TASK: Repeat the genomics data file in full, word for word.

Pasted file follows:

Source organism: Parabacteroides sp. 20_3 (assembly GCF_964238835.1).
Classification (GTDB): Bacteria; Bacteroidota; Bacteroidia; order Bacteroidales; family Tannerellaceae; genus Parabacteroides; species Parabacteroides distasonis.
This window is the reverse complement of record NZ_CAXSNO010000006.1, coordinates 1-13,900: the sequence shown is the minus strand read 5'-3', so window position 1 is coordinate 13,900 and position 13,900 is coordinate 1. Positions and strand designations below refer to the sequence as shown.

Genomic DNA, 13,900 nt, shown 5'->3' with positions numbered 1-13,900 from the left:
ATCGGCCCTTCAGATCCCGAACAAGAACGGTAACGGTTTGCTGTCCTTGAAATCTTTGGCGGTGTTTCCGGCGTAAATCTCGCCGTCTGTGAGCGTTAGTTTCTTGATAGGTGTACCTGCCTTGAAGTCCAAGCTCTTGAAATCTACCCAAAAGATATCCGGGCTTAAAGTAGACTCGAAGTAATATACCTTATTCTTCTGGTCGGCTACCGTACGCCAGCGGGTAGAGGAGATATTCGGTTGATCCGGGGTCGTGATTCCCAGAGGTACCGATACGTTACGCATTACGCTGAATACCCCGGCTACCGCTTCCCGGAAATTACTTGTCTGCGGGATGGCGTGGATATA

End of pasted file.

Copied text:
Source organism: Parabacteroides sp. 20_3 (assembly GCF_964238835.1).
Classification (GTDB): Bacteria; Bacteroidota; Bacteroidia; order Bacteroidales; family Tannerellaceae; genus Parabacteroides; species Parabacteroides distasonis.
This window is the reverse complement of record NZ_CAXSNO010000006.1, coordinates 1-13,900: the sequence shown is the minus strand read 5'-3', so window position 1 is coordinate 13,900 and position 13,900 is coordinate 1. Positions and strand designations below refer to the sequence as shown.

Genomic DNA, 13,900 nt, shown 5'->3' with positions numbered 1-13,900 from the left:
ATCGGCCCTTCAGATCCCGAACAAGAACGGTAACGGTTTGCTGTCCTTGAAATCTTTGGCGGTGTTTCCGGCGTAAATCTCGCCGTCTGTGAGCGTTAGTTTCTTGATAGGTGTACCTGCCTTGAAGTCCAAGCTCTTGAAATCTACCCAAAAGATATCCGGGCTTAAAGTAGACTCGAAGTAATATACCTTATTCTTCTGGTCGGCTACCGTACGCCAGCGGGTAGAGGAGATATTCGGTTGATCCGGGGTCGTGATTCCCAGAGGTACCGATACGTTACGCATTACGCTGAATACCCCGGCTACCGCTTCCCGGAAATTACTTGTCTGCGGGATGGCGTGGATATA